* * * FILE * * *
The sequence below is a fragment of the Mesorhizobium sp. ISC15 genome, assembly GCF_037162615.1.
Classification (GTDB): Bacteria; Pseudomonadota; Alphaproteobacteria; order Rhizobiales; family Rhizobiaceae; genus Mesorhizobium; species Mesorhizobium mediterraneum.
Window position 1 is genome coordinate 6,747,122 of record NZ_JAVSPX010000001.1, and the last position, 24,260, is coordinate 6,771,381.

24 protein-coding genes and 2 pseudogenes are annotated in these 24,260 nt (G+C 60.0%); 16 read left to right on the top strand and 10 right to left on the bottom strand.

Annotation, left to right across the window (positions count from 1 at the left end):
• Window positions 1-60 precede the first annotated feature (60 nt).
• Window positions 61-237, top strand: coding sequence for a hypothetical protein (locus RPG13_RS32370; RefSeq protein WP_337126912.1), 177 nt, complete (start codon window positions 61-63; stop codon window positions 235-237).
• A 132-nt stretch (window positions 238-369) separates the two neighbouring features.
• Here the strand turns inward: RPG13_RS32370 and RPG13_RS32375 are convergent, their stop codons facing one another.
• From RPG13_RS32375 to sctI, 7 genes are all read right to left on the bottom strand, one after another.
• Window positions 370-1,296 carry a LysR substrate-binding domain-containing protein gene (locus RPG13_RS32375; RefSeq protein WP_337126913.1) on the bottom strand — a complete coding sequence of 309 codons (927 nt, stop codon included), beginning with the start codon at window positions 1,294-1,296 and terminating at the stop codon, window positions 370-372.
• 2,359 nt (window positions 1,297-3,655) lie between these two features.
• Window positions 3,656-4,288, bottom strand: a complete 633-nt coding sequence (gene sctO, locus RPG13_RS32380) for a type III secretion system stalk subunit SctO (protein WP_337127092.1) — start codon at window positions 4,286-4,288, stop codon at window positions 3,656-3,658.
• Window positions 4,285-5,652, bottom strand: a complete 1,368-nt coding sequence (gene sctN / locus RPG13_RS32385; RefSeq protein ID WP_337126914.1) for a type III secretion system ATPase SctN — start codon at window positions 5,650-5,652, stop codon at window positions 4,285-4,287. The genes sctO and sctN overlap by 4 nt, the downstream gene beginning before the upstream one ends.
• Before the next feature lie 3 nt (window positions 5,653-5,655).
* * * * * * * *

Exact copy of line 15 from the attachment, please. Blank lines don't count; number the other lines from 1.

• Before the next feature lie 3 nt (window positions 5,653-5,655).